I've just got back from appearing live on a programme on one of the local TV stations, TV Makedonia here in Thessaloniki. A nerve wrecking experience as you can imagine, not helped by the fact that the interview was all in Greek and not my mother tongue.
Once again, the photographs I posted on this blog of what happened when I was violently detained by the Greek riot police, simply for taking pictures of them have had effects in the "real world". I was contacted by a journalist yesterday who had seen my blog and wanted me to come in and tell my side of the story.
As well as talking to me, the presenters talked by phone with a representative of the Panhellenic Federation of Police Employees, who, by strange coincidence is in many of the pictures I took on Saturday, 8th. The person, whose name escapes me for the moment, categorically insisted that I had no right as an ordinary citizen (i.e not an accredited member of the mainstream media) to take pictures of him in the street. Indeed, that as there was a march going on that I should not have been doing so.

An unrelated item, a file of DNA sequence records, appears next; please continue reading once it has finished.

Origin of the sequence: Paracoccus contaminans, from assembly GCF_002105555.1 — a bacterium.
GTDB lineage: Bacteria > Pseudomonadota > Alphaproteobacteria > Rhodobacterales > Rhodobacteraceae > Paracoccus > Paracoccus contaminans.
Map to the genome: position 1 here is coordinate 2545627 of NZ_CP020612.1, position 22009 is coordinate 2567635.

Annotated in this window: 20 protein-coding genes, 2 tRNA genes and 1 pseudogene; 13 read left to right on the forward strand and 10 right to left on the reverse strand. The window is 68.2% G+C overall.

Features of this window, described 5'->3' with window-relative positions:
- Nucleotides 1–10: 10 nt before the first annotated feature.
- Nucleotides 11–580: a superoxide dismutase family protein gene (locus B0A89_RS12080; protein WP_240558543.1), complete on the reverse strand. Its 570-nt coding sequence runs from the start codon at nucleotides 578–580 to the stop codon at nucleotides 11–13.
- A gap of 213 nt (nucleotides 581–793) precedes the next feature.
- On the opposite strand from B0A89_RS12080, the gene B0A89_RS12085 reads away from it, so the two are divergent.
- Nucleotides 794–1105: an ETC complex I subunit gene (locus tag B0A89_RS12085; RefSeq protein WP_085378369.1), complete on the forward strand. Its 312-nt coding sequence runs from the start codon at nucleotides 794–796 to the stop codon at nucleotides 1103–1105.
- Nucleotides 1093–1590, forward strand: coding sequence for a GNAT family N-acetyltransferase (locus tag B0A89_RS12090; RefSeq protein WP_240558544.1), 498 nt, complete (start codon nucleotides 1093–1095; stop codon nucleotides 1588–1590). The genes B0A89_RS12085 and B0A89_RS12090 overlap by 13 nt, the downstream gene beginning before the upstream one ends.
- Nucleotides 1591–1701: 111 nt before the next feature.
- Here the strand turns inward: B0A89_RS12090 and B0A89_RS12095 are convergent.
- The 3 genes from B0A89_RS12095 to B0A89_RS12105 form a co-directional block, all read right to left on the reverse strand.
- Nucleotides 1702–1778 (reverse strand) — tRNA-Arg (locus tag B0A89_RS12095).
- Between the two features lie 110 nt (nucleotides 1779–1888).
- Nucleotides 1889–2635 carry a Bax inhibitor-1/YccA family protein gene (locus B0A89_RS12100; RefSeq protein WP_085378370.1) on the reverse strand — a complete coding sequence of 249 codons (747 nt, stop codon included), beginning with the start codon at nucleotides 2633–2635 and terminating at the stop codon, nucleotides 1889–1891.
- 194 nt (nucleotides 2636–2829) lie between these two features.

Even when the presenter asked him which law stated this (which as far as I can see doesn't exist) he insisted on the fact that such photography was not permitted.
I don't know what is scarier; that a police officer is so unaware of basic rules governing conduct in public spaces or the fact that they feel that they can impose whatever rule they want, at a whim.